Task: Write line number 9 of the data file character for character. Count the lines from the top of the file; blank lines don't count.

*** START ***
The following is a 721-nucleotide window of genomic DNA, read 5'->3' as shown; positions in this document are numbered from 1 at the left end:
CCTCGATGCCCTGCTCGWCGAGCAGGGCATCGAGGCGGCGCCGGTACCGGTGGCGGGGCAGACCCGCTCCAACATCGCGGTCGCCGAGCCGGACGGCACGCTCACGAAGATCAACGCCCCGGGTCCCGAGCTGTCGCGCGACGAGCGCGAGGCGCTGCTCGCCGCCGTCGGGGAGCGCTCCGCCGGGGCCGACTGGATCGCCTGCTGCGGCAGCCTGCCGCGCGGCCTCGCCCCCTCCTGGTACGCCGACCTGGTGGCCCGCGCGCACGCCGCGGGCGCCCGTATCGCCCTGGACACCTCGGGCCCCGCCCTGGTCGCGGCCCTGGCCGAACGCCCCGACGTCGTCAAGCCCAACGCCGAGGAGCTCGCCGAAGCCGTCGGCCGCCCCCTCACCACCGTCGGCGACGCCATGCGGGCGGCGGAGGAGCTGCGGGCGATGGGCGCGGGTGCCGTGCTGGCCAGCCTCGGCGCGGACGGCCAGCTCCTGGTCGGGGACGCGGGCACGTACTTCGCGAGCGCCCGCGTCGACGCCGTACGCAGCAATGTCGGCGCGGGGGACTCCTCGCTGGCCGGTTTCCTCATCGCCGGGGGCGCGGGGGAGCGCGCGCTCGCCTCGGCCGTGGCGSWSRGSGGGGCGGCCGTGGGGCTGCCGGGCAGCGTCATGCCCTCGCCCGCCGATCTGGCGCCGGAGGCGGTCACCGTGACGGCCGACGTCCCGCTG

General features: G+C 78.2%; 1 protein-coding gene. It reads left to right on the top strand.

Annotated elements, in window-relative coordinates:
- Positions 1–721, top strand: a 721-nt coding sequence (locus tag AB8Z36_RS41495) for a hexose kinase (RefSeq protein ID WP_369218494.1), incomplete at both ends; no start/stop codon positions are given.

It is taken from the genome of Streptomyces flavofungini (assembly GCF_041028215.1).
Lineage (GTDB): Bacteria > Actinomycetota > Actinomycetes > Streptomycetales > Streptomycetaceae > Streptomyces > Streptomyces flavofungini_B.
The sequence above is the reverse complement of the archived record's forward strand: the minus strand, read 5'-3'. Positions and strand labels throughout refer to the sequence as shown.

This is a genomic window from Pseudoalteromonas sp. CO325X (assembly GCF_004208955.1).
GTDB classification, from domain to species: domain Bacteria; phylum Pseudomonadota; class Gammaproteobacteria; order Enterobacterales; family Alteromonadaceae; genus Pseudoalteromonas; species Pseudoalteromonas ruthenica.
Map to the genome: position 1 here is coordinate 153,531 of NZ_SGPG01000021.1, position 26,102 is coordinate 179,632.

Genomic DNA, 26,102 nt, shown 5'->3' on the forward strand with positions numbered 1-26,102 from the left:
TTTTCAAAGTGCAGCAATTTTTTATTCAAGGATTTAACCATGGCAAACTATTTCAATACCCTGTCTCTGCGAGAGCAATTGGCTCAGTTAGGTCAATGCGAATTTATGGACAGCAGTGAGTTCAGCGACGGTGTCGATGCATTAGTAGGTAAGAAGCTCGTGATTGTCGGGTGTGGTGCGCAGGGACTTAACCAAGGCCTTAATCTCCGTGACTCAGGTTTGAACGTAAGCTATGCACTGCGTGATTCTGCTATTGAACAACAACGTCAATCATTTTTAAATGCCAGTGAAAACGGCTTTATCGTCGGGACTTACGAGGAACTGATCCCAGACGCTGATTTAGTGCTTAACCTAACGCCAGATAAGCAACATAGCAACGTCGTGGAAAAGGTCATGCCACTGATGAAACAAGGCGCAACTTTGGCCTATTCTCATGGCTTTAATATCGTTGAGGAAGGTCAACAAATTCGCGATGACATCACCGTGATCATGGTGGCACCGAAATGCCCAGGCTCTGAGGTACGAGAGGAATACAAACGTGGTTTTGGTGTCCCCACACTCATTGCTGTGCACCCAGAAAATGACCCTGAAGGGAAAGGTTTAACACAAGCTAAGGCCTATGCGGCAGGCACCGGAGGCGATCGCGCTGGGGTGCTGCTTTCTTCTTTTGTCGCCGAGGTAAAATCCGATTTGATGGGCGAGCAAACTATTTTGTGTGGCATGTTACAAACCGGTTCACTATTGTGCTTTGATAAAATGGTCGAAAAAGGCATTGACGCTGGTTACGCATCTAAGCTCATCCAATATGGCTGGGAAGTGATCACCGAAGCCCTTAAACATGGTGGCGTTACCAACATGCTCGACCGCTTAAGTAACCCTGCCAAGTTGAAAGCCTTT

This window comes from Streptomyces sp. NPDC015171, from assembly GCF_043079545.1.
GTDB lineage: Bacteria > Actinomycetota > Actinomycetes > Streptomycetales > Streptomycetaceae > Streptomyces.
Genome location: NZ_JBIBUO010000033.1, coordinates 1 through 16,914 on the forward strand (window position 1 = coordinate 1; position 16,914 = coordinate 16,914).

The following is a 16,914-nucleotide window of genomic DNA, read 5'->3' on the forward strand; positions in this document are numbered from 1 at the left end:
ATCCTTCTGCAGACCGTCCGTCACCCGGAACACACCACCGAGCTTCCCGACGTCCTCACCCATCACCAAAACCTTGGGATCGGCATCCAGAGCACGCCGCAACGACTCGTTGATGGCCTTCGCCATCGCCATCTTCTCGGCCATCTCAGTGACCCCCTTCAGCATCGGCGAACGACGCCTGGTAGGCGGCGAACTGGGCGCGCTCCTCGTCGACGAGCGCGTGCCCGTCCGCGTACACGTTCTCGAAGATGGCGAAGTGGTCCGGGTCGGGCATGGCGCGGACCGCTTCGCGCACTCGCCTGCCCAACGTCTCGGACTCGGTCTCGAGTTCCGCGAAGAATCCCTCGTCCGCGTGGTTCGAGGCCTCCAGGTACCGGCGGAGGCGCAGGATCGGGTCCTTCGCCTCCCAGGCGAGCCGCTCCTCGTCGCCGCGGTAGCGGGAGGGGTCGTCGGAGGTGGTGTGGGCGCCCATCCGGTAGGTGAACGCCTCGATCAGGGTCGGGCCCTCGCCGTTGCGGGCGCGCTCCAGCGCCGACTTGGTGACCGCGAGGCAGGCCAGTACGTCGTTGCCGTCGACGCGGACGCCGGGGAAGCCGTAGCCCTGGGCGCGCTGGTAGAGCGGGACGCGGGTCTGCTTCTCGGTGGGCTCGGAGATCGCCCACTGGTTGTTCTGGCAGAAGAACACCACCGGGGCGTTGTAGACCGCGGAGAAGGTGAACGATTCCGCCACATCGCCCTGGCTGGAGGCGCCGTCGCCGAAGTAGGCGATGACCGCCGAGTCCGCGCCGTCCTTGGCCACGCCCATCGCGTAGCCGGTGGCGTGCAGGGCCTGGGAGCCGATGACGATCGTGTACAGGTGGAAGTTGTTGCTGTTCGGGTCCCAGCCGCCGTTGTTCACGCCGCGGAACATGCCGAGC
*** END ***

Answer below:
This is a genomic window from Pseudoalteromonas sp. CO325X (assembly GCF_004208955.1).